Among recent enforcement actions were charges from the Securities and Exchange Commission against three penny stock promoters for defrauding investors and a settlement from three former Oppenheimer employees resulting from unregistered penny stock sales.
Meanwhile, the Financial Industry Regulatory Authority censured and fined a firm for failing to act on suspicious activities connected to Venezuelan bonds.
SEC Fines Ex-Oppenheimer Employees in Penny Stock Case
Three former employees of Oppenheimer & Co. have agreed to settle with the SEC on charges stemming from the unregistered sales of billions of shares of penny stocks on behalf of a customer. The actions are tied to another settled enforcement action against Oppenheimer in January, in which the broker-dealer admitted wrongdoing and paid $20 million to the SEC and the Treasury Department’s Financial Crimes Enforcement Network.
Scott Eisler, a former registered representative at Oppenheimer’s branch in Boca Raton, Florida, executed billions of penny stock shares in illegal unregistered distributions. His former branch manager and supervisor Arthur Lewis participated in, and in some cases approved, the sales.
Brokers who engage in a reasonable inquiry surrounding a proposed questionable sale by a customer do have an exemption from liability, but according to the agency, Eisler and Lewis failed to make the requisite inquiry despite substantial red flags associated with the sales.
Lewis’s supervisor Robert Okin, a former head of Oppenheimer’s private client division, was found, like Lewis, to have ignored red flags — thus failing in supervisory requirements.
Eisler agreed to pay a $50,000 penalty and be barred from engaging in penny stock sales or working in the securities industry for at least one year. Lewis agreed to pay a $50,000 penalty and be barred from working in a supervisory capacity in the securities industry for at least one year. Okin agreed to pay a $125,000 penalty and be barred from working in a supervisory capacity in the securities industry for at least one year. They each agreed to the settlements without admitting or denying the SEC’s findings.
SEC Charges 3 Microcap Stock Promoters With Fraud
The SEC has charged three microcap stock scammers living in Israel after they tried to defraud investors via promotional emails touting “hot” stocks so they could sell their own shares at a profit.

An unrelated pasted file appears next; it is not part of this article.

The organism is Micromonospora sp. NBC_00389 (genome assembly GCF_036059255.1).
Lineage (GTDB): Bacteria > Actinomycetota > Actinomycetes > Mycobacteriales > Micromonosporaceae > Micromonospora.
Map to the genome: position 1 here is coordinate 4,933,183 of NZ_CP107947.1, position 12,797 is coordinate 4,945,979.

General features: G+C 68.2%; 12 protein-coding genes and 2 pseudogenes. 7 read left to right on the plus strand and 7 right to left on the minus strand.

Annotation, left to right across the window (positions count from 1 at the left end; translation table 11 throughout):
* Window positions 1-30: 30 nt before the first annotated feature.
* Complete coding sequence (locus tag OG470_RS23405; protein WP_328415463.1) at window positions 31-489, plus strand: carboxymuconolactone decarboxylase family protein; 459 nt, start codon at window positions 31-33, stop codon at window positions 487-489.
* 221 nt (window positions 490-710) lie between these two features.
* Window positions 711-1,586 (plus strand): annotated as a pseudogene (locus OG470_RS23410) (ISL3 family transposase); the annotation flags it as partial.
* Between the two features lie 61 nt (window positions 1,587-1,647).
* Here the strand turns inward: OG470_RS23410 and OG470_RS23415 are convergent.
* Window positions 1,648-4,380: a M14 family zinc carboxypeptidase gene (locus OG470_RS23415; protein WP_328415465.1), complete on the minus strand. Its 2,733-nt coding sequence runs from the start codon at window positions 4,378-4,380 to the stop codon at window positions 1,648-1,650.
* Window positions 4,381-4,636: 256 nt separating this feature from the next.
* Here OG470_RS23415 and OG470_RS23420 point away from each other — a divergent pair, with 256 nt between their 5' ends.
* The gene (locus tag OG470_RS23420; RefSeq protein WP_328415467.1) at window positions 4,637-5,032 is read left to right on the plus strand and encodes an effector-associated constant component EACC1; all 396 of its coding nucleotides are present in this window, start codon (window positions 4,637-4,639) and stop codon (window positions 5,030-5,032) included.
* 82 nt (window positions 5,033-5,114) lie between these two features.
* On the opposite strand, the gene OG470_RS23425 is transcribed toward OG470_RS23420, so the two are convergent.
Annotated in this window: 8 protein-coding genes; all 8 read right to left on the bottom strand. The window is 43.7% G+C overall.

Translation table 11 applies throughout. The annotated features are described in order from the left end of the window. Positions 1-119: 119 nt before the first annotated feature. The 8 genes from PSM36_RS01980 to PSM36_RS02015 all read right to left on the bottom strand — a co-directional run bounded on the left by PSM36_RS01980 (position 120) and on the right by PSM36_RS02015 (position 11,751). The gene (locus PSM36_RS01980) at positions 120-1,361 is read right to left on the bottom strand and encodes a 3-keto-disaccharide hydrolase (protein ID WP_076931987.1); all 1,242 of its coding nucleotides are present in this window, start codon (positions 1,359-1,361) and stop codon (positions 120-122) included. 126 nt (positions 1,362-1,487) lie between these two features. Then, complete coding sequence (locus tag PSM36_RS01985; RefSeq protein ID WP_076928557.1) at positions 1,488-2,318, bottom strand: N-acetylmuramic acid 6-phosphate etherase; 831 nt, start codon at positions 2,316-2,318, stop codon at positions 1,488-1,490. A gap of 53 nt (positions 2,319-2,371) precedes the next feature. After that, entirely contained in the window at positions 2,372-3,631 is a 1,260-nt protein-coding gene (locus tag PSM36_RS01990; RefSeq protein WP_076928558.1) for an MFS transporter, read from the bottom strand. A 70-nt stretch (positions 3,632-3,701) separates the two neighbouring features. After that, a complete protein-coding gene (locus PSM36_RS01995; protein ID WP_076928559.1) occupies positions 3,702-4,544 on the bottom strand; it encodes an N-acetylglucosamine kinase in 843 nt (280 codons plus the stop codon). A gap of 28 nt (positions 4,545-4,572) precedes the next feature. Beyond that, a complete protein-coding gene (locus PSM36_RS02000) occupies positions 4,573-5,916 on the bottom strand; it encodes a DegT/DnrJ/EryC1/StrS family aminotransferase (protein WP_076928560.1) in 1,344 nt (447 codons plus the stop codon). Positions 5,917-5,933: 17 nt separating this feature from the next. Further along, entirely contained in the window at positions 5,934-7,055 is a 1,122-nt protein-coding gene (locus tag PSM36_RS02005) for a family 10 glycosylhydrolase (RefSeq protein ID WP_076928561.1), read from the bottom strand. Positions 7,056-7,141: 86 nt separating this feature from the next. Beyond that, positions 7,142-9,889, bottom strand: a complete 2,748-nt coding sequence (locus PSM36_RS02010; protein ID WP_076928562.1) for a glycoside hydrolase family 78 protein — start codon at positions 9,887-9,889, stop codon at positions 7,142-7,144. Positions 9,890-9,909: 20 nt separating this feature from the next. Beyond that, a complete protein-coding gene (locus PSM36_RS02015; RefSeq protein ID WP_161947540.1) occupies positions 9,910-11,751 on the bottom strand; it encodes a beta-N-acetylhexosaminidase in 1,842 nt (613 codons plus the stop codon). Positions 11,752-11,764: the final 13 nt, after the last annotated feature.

According to the agency, the three men, Joshua Samuel Aaron (aka Mike Shields), Gery Shalon (aka Phillipe Mousset and Christopher Engeham), and Zvi Orenstein (aka Aviv Stein and John Avery), got shares in several penny stock companies. Then, thanks to those promotional emails, they pumped the prices as high as 1,800% before dumping the shares for at least $2.8 million in illicit proceeds.
Aaron and Shalon wrote and designed the emails, while Shalon sent them out and Orenstein handled operational support, manipulating brokerage accounts using numerous aliases, according to the SEC. In one extravagantly positive promotional email about a particular stock, they claimed that a $5,000 investment could be worth more than $250,000 in two years.
They allegedly used numerous corporate identities and developed at least 20 different stock promotion websites to con investors into buying the stocks and causing spikes in trading volume and share price.
The SEC seeks to bar them from the penny stock business and obtain their ill-gotten gains plus interest and financial penalties.
In a parallel action, the U.S. Attorney’s Office for the Southern District of New York has announced criminal charges. Firm Fined, Censured on Suspicious Venezuelan Bond Activity
FINRA censured Global Strategic Investments LLC and fined the firm $200,000 for failing to to detect, investigate, and report, where appropriate, suspicious activity related to Venezuelan bond transactions and subsequent wire activity.
According to the agency, the firm launched a new business line that immediately generated the majority of its revenues — facilitating currency exchanges through the liquidation of Venezuelan bonds for two correspondent accounts of foreign financial institutions (FFIs) located in high-risk jurisdictions, Venezuela and Curacao.
Each of the transactions occurred during the period when Venezuela’s Sistema de Transacciones con Titulos en Moneda Extranjera (SITME) (aka System of Foreign Currency Transactions), which was dismantled in February 2013, was in effect. The firm relied unreasonably on SITME and its regulation as a substitute for the firm’s own due diligence and monitoring.
The firm’s written anti-money laundering compliance program (AMLCP) addressed its obligations under AML laws and regulations, and FINRA rules, to perform due diligence at account opening, monitor account activity, and detect and investigate red flags of suspicious activity. But despite that, the firm failed to identify the money laundering risk associated with the Venezuelan bond accounts and their anticipated activity. It also failed to adjust its procedures to account for the high-risk nature of this new endeavor.
Instead, the firm primarily relied upon its new clients’ representations about the legitimacy of the transactions without conducting sufficient reasonable risk-based review to verify what the clients said. The firm’s overreliance on the clients’ representations led to failures to detect red flags that should have required additional due diligence. The firm’s policies, systems and procedures proved inadequate to monitor this new business; in addition, it failed to reasonably implement its existing AMLCP.
The firm neither admitted nor denied the findings but consented to the sanctions.
— Check out SEC Enforcement: Napkin-Eating Broker Settles; Ponzi Funds Used for Porn on ThinkAdvisor.